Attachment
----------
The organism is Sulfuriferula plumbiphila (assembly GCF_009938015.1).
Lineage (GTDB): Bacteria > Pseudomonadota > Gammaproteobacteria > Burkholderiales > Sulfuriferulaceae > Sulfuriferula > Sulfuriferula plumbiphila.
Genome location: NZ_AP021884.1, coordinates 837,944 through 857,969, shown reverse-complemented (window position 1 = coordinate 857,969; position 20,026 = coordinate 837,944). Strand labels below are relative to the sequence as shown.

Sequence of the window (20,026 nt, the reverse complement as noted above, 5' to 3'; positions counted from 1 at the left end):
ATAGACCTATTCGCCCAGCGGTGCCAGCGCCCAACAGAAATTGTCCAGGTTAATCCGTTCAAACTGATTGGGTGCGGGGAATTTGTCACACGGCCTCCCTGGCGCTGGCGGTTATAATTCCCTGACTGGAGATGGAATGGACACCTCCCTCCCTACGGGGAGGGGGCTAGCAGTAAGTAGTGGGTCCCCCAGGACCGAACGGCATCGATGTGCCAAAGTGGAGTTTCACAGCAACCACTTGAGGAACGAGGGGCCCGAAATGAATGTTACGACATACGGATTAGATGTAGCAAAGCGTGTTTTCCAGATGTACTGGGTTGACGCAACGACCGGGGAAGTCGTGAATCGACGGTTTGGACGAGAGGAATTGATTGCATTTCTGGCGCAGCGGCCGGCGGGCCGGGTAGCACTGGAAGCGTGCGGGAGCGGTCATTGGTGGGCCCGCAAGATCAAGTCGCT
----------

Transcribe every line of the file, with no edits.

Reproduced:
The organism is Sulfuriferula plumbiphila (assembly GCF_009938015.1).
Lineage (GTDB): Bacteria > Pseudomonadota > Gammaproteobacteria > Burkholderiales > Sulfuriferulaceae > Sulfuriferula > Sulfuriferula plumbiphila.
Genome location: NZ_AP021884.1, coordinates 837,944 through 857,969, shown reverse-complemented (window position 1 = coordinate 857,969; position 20,026 = coordinate 837,944). Strand labels below are relative to the sequence as shown.

Sequence of the window (20,026 nt, the reverse complement as noted above, 5' to 3'; positions counted from 1 at the left end):
ATAGACCTATTCGCCCAGCGGTGCCAGCGCCCAACAGAAATTGTCCAGGTTAATCCGTTCAAACTGATTGGGTGCGGGGAATTTGTCACACGGCCTCCCTGGCGCTGGCGGTTATAATTCCCTGACTGGAGATGGAATGGACACCTCCCTCCCTACGGGGAGGGGGCTAGCAGTAAGTAGTGGGTCCCCCAGGACCGAACGGCATCGATGTGCCAAAGTGGAGTTTCACAGCAACCACTTGAGGAACGAGGGGCCCGAAATGAATGTTACGACATACGGATTAGATGTAGCAAAGCGTGTTTTCCAGATGTACTGGGTTGACGCAACGACCGGGGAAGTCGTGAATCGACGGTTTGGACGAGAGGAATTGATTGCATTTCTGGCGCAGCGGCCGGCGGGCCGGGTAGCACTGGAAGCGTGCGGGAGCGGTCATTGGTGGGCCCGCAAGATCAAGTCGCT